"Medieval Studies" v. "History"

<p>My field of study in History is a bit of an odd one chronologically--it tends to fall neatly between most department's delineations of "Medieval" and "Early Modern" (c. 1450-c. 1550) although I am quite interested in everything earlier as well. With this line of thought I've been describing myself as a "Medievalist" and have consequently been exploring Medieval Studies programs.</p>

<p>I am wondering what the pros and cons of each are. Although my interests are mostly just in History, I have a fair amount of interest in art and music history as well (and one of my major undergrad projects is in fact in part music history) so the interdisciplinary nature of Medieval Studies may be appropriate. </p>

<p>Eventually, I want to be a professor. So my questions are as follows:</p>

<p>If I get an MA/MSt in Medieval Studies will this harm my chances of getting into a History PhD program? What are the pros and cons of each? With my interests (if anyone is historically minded) am I even one or the other?</p>

<p>Medievalists, like Americanists, have long tended to be interdisciplinary. A Medieval Studies undergraduate degree is fine for applying for history PhD programs. In fact it's fairly common for people to apply to PhD programs in humanities fields that are not their major (i.e., philosophy majors deciding to go to grad school in English). What matters is not what your official major is but that you have the appropriate background to do well in grad school. So if you go the medieval studies route, be sure to take a lot of history courses, and prepare carefully for any Subject Test you will need to take in the area. It would be a good idea to write an honors thesis on s historical topic a historical one, choosing a historian as your thesis advisor. Then you will have a letter of rec and a writing sample in the "target field."</p>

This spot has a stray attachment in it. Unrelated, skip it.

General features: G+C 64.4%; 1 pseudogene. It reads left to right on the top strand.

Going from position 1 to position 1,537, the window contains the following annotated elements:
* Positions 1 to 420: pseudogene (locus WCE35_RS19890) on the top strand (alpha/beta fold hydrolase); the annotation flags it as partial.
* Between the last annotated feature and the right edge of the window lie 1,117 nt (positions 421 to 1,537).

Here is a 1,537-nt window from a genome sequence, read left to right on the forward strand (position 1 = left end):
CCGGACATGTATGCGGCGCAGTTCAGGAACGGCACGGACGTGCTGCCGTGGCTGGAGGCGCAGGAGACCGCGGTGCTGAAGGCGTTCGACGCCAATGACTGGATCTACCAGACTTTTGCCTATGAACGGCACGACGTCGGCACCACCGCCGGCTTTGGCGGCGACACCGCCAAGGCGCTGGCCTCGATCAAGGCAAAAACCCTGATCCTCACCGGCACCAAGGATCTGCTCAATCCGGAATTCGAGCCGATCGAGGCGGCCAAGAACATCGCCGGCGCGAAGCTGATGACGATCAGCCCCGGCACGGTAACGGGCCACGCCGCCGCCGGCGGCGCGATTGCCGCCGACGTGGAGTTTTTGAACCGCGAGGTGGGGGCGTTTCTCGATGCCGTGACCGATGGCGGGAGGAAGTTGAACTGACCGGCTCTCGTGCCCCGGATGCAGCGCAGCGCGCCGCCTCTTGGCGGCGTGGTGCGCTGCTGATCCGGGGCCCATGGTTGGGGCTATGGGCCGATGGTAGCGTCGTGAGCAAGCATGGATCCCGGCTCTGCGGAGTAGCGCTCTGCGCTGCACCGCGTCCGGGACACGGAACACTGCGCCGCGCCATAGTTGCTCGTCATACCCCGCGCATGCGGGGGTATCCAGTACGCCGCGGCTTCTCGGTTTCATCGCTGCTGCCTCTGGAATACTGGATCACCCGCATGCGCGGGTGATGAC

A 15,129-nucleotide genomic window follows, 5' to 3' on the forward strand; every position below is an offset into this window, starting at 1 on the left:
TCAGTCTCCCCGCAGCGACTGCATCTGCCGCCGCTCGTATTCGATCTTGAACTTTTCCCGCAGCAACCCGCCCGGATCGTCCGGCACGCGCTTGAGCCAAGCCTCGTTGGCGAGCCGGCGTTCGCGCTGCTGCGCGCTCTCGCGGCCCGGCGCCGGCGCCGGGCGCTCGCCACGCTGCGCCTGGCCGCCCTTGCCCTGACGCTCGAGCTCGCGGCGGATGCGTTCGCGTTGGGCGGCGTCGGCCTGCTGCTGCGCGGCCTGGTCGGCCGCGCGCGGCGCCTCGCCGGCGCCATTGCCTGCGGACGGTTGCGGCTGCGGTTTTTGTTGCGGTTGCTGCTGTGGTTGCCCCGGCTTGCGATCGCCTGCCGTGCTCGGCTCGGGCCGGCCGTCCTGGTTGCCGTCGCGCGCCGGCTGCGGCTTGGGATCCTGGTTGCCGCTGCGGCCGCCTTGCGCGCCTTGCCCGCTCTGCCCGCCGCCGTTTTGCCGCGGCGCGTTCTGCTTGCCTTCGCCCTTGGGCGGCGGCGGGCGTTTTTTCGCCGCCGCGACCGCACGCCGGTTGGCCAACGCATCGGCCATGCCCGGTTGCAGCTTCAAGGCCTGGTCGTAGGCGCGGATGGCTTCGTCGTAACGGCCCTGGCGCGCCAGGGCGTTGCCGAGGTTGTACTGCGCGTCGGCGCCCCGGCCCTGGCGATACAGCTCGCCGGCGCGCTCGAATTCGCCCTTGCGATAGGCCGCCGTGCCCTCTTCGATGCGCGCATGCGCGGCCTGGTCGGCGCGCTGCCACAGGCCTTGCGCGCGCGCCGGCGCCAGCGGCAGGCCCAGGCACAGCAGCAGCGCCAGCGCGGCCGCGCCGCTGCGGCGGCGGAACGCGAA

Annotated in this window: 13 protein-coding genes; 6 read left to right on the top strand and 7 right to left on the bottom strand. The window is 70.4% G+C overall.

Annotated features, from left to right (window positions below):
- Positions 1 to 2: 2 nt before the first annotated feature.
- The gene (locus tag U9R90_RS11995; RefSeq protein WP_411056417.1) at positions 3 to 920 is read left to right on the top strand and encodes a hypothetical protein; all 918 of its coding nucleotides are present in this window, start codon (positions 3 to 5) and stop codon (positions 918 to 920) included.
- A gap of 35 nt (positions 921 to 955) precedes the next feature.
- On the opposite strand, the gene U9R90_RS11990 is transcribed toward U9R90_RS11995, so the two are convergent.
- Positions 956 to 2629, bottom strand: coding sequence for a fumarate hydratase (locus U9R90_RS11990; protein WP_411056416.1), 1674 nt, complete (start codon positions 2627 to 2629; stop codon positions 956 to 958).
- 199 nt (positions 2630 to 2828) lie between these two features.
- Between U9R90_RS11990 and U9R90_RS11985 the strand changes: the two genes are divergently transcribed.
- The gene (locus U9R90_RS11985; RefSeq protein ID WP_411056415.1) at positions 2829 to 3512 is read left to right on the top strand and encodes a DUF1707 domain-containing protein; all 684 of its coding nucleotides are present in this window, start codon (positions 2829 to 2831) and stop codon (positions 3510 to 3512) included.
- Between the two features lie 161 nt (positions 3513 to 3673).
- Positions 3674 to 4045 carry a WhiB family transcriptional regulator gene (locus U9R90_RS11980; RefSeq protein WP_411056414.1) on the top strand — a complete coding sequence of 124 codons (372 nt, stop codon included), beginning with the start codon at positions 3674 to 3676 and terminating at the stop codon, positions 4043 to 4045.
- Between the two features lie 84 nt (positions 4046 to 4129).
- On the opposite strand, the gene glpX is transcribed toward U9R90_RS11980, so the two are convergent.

<p>Sorry, not entirely sure I was clear--I am getting a BA in History, considering an MA in Medieval Studies, and wondeirng about a PhD in History. But thank you anyway as I'm sure the information translates across the levels. :)</p>

<p>No it's fine. I have a BA in History as well. I have a MA in interdisciplinary studies and other students with this degree has gained successful admissions to competitive history programs. It's all about your courses and writing sample that will demonstrate that you can be a good historian. An interdisciplinary program is also a good way to be SURE that history PhD is for you, not musicology or something like that.</p>